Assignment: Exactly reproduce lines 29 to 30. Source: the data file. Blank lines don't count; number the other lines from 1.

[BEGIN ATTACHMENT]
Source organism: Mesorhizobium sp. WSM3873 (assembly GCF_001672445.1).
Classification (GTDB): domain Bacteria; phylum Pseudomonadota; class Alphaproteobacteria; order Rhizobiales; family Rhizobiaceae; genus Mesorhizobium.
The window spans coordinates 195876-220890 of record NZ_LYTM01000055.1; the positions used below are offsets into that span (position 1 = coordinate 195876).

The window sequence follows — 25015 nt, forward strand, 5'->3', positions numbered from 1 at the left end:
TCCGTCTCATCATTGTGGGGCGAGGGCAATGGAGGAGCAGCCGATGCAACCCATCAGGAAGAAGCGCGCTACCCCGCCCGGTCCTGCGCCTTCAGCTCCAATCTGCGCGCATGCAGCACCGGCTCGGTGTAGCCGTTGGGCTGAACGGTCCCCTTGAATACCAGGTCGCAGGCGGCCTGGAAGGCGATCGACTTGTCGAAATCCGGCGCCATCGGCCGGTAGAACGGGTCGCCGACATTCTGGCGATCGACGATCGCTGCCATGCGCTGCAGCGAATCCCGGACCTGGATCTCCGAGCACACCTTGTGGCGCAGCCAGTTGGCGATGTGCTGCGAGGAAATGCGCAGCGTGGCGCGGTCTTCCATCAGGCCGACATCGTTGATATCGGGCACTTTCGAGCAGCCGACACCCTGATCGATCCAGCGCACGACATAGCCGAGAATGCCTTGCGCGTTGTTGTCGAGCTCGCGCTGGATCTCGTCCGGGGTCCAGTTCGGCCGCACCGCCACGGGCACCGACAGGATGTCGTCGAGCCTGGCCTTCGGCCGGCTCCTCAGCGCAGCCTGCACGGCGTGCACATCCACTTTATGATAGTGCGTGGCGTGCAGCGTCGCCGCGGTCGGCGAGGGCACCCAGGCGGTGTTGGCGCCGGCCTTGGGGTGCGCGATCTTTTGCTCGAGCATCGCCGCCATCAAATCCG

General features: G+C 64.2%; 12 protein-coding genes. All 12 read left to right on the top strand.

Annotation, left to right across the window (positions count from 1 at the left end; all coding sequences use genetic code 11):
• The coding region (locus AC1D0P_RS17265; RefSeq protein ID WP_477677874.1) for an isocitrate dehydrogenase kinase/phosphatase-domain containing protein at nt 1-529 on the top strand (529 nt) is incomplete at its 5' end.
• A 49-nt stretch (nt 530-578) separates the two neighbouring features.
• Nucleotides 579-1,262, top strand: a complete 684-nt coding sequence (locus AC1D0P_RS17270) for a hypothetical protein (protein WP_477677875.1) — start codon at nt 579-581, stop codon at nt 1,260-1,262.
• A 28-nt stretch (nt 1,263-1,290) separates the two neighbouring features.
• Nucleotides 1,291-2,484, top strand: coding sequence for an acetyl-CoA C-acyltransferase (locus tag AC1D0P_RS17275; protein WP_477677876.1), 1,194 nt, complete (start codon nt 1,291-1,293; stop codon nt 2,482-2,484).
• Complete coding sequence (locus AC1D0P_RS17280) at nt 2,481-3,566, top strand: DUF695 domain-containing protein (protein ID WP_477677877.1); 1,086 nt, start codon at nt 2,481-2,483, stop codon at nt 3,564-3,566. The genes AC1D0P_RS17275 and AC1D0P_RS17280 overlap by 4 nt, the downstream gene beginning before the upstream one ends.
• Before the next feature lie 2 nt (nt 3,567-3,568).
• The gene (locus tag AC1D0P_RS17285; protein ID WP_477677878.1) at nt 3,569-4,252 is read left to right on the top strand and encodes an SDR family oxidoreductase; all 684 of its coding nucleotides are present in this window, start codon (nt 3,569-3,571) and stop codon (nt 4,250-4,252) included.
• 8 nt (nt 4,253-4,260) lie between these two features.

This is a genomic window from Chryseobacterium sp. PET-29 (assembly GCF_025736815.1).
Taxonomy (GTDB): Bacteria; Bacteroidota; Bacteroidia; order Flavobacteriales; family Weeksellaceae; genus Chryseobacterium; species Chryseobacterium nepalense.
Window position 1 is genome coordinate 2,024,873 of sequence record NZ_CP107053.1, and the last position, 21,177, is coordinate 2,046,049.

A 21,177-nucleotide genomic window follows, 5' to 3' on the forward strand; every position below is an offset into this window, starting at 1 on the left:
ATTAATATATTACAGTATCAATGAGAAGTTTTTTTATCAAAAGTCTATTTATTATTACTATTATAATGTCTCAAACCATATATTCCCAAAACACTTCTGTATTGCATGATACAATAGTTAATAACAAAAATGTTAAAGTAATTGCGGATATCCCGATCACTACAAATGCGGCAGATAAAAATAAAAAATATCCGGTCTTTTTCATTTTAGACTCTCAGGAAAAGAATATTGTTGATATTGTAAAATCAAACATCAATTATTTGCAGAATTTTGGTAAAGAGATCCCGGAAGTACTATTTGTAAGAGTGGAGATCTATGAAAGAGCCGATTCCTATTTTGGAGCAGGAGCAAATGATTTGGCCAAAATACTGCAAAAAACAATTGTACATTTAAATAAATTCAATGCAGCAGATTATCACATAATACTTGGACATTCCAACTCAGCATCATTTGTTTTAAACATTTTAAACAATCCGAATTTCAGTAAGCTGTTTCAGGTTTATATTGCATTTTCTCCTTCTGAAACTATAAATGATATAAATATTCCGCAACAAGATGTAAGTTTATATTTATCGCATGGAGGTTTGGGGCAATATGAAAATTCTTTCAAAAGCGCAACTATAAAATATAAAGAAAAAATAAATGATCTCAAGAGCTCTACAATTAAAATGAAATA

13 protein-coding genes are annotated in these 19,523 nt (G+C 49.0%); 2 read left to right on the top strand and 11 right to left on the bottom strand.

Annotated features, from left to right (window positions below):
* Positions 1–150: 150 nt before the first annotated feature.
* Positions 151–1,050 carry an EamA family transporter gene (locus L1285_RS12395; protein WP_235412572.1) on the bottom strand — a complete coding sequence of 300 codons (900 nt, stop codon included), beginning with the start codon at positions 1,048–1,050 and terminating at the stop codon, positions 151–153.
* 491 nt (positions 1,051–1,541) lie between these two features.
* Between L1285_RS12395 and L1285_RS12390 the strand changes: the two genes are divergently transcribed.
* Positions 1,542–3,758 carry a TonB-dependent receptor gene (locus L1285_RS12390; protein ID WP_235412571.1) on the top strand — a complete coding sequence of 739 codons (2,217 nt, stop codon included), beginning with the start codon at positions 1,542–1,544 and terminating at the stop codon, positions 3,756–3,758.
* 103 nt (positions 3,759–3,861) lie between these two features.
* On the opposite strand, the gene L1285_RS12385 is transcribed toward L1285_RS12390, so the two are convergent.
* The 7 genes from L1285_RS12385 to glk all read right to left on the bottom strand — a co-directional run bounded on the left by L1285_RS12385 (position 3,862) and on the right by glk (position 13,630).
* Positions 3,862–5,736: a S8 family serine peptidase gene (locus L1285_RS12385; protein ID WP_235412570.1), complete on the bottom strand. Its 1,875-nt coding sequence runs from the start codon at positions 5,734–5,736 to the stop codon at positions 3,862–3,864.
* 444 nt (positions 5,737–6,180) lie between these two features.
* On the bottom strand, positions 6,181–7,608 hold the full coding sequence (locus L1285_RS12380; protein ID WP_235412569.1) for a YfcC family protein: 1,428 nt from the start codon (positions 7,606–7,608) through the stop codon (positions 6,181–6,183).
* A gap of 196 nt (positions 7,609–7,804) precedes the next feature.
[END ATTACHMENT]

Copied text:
* 103 nt (positions 3,759–3,861) lie between these two features.
* On the opposite strand, the gene L1285_RS12385 is transcribed toward L1285_RS12390, so the two are convergent.